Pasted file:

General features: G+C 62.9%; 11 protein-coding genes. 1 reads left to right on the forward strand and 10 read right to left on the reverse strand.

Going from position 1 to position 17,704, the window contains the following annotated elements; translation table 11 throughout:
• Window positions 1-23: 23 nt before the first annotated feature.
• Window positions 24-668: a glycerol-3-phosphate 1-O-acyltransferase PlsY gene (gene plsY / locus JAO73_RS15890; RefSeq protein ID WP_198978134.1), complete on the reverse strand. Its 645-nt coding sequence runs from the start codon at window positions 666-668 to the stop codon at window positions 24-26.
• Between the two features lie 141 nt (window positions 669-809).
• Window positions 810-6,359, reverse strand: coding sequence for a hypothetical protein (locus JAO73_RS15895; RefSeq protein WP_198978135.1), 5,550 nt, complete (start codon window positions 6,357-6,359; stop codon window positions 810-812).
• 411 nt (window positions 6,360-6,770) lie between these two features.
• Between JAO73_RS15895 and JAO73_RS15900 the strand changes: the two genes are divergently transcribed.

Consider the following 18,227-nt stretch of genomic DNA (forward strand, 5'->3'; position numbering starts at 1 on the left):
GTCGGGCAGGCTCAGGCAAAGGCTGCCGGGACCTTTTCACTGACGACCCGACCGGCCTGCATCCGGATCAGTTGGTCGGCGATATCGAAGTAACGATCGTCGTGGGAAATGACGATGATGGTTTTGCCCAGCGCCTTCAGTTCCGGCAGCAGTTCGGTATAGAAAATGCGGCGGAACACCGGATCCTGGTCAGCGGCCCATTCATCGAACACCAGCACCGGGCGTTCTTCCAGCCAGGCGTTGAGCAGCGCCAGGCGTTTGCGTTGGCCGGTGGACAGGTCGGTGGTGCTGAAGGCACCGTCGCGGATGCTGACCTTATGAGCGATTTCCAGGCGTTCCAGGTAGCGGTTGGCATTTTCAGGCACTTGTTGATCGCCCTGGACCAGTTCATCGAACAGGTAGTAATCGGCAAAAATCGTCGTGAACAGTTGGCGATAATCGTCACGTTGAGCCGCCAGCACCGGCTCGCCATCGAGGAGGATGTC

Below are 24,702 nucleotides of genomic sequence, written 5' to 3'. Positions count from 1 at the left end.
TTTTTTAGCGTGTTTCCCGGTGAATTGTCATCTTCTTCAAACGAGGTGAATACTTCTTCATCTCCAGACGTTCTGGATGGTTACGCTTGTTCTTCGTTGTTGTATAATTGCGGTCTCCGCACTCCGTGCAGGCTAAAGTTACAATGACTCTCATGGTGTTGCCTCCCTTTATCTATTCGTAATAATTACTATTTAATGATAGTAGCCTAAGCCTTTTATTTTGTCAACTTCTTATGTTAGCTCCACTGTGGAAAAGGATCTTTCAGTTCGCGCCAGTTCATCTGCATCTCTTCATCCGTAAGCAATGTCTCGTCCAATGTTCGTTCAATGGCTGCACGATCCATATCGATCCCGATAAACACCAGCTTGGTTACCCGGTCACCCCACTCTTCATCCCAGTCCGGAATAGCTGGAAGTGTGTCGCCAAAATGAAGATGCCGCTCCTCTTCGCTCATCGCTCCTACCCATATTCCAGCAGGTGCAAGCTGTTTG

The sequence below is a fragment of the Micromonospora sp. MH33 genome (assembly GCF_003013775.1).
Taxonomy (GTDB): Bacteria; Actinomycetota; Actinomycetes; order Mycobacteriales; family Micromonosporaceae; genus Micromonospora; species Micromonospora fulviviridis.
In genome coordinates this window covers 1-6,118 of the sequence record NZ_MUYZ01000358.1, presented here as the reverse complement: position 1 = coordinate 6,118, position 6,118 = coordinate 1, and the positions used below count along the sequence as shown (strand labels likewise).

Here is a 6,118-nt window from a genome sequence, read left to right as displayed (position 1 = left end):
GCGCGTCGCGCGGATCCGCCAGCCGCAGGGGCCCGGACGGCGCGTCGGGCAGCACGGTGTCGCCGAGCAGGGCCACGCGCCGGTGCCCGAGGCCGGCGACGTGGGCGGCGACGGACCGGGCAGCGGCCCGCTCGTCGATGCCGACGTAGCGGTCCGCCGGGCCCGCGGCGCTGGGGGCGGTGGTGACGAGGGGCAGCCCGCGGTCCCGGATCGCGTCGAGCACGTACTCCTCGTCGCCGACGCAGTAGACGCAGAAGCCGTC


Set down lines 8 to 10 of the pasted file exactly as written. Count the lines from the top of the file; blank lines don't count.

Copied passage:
• Between JAO73_RS15895 and JAO73_RS15900 the strand changes: the two genes are divergently transcribed.

Consider the following 18,227-nt stretch of genomic DNA (forward strand, 5'->3'; position numbering starts at 1 on the left):
GTCGGGCAGGCTCAGGCAAAGGCTGCCGGGACCTTTTCACTGACGACCCGACCGGCCTGCATCCGGATCAGTTGGTCGGCGATATCGAAGTAACGATCGTCGTGGGAAATGACGATGATGGTTTTGCCCAGCGCCTTCAGTTCCGGCAGCAGTTCGGTATAGAAAATGCGGCGGAACACCGGATCCTGGTCAGCGGCCCATTCATCGAACACCAGCACCGGGCGTTCTTCCAGCCAGGCGTTGAGCAGCGCCAGGCGTTTGCGTTGGCCGGTGGACAGGTCGGTGGTGCTGAAGGCACCGTCGCGGATGCTGACCTTATGAGCGATTTCCAGGCGTTCCAGGTAGCGGTTGGCATTTTCAGGCACTTGTTGATCGCCCTGGACCAGTTCATCGAACAGGTAGTAATCGGCAAAAATCGTCGTGAACAGTTGGCGATAATCGTCACGTTGAGCCGCCAGCACCGGCTCGCCATCGAGGAGGATGTC